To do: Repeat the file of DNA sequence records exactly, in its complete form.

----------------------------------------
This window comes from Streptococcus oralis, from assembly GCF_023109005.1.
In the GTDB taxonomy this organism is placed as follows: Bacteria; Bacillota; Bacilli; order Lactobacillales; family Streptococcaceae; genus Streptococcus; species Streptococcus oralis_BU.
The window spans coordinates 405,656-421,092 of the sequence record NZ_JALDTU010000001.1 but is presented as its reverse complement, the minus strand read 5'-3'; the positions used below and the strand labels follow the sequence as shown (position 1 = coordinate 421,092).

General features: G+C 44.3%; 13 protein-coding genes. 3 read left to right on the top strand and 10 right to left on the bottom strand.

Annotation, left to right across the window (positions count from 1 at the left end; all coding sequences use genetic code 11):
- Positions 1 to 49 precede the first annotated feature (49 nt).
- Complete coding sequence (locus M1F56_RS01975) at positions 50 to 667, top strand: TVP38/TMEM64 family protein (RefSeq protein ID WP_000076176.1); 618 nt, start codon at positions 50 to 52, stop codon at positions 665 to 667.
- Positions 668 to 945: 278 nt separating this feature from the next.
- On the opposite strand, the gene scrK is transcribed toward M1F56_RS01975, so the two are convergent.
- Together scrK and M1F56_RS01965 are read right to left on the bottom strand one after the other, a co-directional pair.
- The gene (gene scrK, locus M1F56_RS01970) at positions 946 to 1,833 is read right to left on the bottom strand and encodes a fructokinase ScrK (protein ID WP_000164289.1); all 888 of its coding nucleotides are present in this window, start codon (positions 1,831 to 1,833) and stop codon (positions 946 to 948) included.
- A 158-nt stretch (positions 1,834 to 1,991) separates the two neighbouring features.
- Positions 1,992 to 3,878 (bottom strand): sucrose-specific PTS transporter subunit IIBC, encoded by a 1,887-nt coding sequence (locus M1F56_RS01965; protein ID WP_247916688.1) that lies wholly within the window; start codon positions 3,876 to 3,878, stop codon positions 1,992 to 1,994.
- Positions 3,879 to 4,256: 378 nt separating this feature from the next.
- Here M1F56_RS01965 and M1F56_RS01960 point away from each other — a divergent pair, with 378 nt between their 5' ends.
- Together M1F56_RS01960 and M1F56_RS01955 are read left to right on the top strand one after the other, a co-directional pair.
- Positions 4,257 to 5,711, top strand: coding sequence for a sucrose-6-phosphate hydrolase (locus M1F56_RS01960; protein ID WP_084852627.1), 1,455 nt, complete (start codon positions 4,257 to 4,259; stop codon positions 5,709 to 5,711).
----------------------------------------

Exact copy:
This window comes from Streptococcus oralis, from assembly GCF_023109005.1.
In the GTDB taxonomy this organism is placed as follows: Bacteria; Bacillota; Bacilli; order Lactobacillales; family Streptococcaceae; genus Streptococcus; species Streptococcus oralis_BU.
The window spans coordinates 405,656-421,092 of the sequence record NZ_JALDTU010000001.1 but is presented as its reverse complement, the minus strand read 5'-3'; the positions used below and the strand labels follow the sequence as shown (position 1 = coordinate 421,092).

General features: G+C 44.3%; 13 protein-coding genes. 3 read left to right on the top strand and 10 right to left on the bottom strand.

Annotation, left to right across the window (positions count from 1 at the left end; all coding sequences use genetic code 11):
- Positions 1 to 49 precede the first annotated feature (49 nt).
- Complete coding sequence (locus M1F56_RS01975) at positions 50 to 667, top strand: TVP38/TMEM64 family protein (RefSeq protein ID WP_000076176.1); 618 nt, start codon at positions 50 to 52, stop codon at positions 665 to 667.
- Positions 668 to 945: 278 nt separating this feature from the next.
- On the opposite strand, the gene scrK is transcribed toward M1F56_RS01975, so the two are convergent.
- Together scrK and M1F56_RS01965 are read right to left on the bottom strand one after the other, a co-directional pair.
- The gene (gene scrK, locus M1F56_RS01970) at positions 946 to 1,833 is read right to left on the bottom strand and encodes a fructokinase ScrK (protein ID WP_000164289.1); all 888 of its coding nucleotides are present in this window, start codon (positions 1,831 to 1,833) and stop codon (positions 946 to 948) included.
- A 158-nt stretch (positions 1,834 to 1,991) separates the two neighbouring features.
- Positions 1,992 to 3,878 (bottom strand): sucrose-specific PTS transporter subunit IIBC, encoded by a 1,887-nt coding sequence (locus M1F56_RS01965; protein ID WP_247916688.1) that lies wholly within the window; start codon positions 3,876 to 3,878, stop codon positions 1,992 to 1,994.
- Positions 3,879 to 4,256: 378 nt separating this feature from the next.
- Here M1F56_RS01965 and M1F56_RS01960 point away from each other — a divergent pair, with 378 nt between their 5' ends.
- Together M1F56_RS01960 and M1F56_RS01955 are read left to right on the top strand one after the other, a co-directional pair.
- Positions 4,257 to 5,711, top strand: coding sequence for a sucrose-6-phosphate hydrolase (locus M1F56_RS01960; protein ID WP_084852627.1), 1,455 nt, complete (start codon positions 4,257 to 4,259; stop codon positions 5,709 to 5,711).